When I first decided to pursue my further studies in Ireland, I checked everything related to and about Ireland. What I got to know is something that many of us are unaware of. Apart from sharing the fact that Britain rules over both the countries for many years and also having the same colors in their respective national flags, there is something else that they share. Indian’s constitution is actually influenced by that of Ireland’s. Many may not know about the Irish influence on the Indian constitution.
The Indian Directive Principles of State Policy, were borrowed from the Constitution of Ireland. Cathal O’Normain wrote in the Indian Yearbook of International Affairs in 1963, “perhaps the Irish Constitution’s greatest claim to future fame will depend on the extraordinary influence which its Directive Principles had on the Constitution of India.” When he made this statement, he was referring to the Directive Principle of State Policy.
The Irish Constitution lists the Directive Principles of Social Policy in its Article 45: “The state shall strive to promote the welfare of the whole people by securing and protecting as effectively as it may a social order in which justice and charity shall inform all institutions of national life.” This provision was reproduced in Article 38 of the 1950 Indian Constitution.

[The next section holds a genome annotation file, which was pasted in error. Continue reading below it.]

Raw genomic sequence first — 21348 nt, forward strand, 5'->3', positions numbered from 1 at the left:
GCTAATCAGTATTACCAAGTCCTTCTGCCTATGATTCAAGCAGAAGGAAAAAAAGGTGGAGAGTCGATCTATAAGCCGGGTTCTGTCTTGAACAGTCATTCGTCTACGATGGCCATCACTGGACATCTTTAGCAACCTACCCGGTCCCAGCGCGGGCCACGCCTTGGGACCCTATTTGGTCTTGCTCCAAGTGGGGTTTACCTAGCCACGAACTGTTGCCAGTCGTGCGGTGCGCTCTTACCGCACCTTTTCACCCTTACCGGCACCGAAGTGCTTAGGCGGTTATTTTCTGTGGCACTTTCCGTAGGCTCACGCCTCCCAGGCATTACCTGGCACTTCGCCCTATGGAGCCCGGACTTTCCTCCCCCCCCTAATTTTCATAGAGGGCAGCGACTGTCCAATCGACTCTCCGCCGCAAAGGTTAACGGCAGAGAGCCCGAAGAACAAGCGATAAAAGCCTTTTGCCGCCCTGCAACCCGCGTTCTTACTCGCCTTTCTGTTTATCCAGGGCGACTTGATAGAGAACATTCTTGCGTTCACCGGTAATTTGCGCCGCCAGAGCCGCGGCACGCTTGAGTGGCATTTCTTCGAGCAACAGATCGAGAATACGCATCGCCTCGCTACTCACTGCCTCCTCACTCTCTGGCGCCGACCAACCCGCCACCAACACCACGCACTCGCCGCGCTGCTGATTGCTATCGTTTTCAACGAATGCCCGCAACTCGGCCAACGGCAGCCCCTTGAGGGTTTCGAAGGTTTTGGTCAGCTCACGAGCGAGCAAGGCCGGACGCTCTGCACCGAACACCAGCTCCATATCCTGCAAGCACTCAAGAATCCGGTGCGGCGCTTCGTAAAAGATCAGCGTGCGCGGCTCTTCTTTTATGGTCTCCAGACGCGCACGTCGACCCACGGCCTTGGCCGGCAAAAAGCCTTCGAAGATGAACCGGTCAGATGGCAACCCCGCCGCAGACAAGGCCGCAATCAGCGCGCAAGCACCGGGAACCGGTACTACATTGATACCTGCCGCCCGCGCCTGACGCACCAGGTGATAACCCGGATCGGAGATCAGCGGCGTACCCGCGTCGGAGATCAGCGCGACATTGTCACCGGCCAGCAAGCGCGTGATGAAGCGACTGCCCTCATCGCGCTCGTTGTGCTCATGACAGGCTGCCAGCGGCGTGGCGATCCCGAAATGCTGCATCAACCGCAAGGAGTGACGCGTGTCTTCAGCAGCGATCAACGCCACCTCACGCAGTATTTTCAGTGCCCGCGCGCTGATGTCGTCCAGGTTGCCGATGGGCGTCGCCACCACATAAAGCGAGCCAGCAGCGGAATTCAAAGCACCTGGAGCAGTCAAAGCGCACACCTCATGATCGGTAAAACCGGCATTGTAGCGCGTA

Article 45 of the Irish Constitution states: “the principles of social policy set forth in this Article are intended for the general guidance of the Oireachtas exclusively, and shall not be cognizable by any court under any of the provisions of this Constitution.” The Indian Constitution is also based on the same line as its Article 37 states: “The provisions contained in this part shall not be enforced by any court, but the principles therein laid down are nevertheless fundamental in the governance of the country and it shall be the duty of the state to apply these principles in making laws.”
It is said that when the Indian Constitution was being drafted, the leaders of the Constituent Assembly continuously took advises from the Irish statesman Eamonn De Valera, who had immense experience in Constitution making and shared it very generously.